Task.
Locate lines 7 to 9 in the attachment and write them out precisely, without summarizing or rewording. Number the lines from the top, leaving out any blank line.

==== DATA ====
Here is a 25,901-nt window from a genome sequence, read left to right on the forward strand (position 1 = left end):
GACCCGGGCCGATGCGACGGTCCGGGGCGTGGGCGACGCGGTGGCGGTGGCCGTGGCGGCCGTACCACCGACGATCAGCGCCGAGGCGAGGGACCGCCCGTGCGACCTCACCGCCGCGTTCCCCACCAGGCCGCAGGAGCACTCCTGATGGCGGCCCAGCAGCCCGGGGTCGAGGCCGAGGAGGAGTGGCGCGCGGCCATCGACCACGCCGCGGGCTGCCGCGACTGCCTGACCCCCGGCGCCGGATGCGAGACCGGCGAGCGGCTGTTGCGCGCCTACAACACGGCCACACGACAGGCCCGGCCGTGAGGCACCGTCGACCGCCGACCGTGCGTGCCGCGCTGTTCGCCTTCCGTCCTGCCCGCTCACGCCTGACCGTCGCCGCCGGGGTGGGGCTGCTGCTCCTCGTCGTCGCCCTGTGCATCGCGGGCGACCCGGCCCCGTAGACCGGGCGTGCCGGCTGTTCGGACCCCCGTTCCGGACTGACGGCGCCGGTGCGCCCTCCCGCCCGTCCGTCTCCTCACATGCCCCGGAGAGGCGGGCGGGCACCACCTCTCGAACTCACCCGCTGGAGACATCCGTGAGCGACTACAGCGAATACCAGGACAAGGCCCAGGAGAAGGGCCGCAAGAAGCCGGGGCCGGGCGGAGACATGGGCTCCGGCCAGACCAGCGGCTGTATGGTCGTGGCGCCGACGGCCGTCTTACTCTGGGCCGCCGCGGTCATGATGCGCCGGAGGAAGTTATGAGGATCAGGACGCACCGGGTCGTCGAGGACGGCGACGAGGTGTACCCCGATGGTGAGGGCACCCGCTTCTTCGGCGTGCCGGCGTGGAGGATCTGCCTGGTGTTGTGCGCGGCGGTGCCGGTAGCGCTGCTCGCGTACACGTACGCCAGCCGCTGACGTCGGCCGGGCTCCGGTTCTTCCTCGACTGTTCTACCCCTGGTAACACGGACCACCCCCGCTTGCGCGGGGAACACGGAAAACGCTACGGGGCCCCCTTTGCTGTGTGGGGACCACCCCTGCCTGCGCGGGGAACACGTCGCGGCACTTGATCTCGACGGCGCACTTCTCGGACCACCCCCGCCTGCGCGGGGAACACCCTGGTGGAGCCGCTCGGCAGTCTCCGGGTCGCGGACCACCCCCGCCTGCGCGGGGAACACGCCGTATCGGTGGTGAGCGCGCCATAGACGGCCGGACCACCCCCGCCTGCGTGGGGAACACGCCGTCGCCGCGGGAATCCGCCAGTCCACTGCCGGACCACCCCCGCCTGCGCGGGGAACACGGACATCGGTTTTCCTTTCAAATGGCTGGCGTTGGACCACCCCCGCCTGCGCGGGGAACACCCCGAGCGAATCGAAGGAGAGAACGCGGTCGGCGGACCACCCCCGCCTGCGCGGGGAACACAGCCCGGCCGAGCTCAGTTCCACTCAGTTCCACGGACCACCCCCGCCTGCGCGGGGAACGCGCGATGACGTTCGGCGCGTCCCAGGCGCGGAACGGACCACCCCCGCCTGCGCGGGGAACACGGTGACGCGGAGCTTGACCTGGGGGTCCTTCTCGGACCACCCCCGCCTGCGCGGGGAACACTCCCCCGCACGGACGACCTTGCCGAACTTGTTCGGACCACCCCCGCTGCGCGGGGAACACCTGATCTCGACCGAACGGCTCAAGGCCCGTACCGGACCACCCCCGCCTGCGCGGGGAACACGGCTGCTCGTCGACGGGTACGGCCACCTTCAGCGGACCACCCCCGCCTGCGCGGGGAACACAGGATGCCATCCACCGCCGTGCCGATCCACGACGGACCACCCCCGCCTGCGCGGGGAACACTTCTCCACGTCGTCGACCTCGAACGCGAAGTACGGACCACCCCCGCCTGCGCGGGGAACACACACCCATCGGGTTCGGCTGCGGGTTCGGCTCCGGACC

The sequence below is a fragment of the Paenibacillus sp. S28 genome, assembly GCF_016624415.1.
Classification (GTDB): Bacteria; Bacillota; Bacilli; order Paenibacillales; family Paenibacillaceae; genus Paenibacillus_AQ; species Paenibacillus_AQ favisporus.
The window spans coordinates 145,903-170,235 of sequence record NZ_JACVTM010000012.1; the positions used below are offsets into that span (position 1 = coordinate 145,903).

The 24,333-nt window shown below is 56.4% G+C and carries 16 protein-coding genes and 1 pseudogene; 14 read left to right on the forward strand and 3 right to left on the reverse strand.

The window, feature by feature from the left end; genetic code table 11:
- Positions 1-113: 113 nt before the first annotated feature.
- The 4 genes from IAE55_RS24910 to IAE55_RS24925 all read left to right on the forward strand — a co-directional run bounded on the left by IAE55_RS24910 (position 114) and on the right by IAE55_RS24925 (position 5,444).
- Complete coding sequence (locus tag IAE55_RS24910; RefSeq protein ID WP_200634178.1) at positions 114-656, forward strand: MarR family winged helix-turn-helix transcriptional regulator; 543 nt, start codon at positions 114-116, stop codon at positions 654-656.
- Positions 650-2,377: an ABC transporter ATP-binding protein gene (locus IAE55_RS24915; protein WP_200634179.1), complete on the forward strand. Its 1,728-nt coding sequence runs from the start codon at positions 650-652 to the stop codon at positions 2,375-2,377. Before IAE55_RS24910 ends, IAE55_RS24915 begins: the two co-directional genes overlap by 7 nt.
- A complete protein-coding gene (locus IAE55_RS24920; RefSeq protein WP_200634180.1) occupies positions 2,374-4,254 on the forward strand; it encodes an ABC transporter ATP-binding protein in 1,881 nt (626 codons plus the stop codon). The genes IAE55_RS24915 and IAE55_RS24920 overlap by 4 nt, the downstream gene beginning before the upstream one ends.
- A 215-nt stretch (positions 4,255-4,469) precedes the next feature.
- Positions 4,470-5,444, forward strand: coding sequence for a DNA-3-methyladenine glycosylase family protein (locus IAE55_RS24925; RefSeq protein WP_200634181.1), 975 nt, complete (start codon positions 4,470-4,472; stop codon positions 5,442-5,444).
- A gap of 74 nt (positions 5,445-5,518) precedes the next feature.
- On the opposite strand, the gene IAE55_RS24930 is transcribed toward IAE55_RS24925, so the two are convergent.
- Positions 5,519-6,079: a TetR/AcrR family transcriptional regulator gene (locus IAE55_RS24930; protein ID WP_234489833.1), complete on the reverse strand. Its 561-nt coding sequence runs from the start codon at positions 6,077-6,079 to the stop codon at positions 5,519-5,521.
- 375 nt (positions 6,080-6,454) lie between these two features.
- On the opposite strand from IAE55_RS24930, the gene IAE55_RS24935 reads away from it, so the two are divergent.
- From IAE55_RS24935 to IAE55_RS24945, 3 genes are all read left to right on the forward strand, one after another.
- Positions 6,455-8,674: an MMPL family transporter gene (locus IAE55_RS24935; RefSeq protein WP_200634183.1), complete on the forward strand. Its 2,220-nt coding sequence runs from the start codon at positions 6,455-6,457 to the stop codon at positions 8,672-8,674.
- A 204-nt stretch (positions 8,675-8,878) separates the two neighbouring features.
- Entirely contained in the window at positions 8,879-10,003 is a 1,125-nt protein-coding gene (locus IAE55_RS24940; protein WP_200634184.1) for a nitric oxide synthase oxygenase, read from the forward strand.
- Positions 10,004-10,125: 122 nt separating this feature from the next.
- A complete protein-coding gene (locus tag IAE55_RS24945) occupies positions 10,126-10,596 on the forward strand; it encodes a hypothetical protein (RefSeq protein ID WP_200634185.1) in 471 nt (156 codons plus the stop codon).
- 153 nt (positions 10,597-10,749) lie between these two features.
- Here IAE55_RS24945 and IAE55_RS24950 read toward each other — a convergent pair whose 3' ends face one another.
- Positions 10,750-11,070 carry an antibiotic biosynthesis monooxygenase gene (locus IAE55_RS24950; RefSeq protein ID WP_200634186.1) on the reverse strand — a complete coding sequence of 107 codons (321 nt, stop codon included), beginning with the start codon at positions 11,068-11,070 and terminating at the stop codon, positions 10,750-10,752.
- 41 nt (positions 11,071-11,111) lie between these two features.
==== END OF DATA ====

The window, feature by feature from the left end; genetic code table 11:
- Positions 1-113: 113 nt before the first annotated feature.
- The 4 genes from IAE55_RS24910 to IAE55_RS24925 all read left to right on the forward strand — a co-directional run bounded on the left by IAE55_RS24910 (position 114) and on the right by IAE55_RS24925 (position 5,444).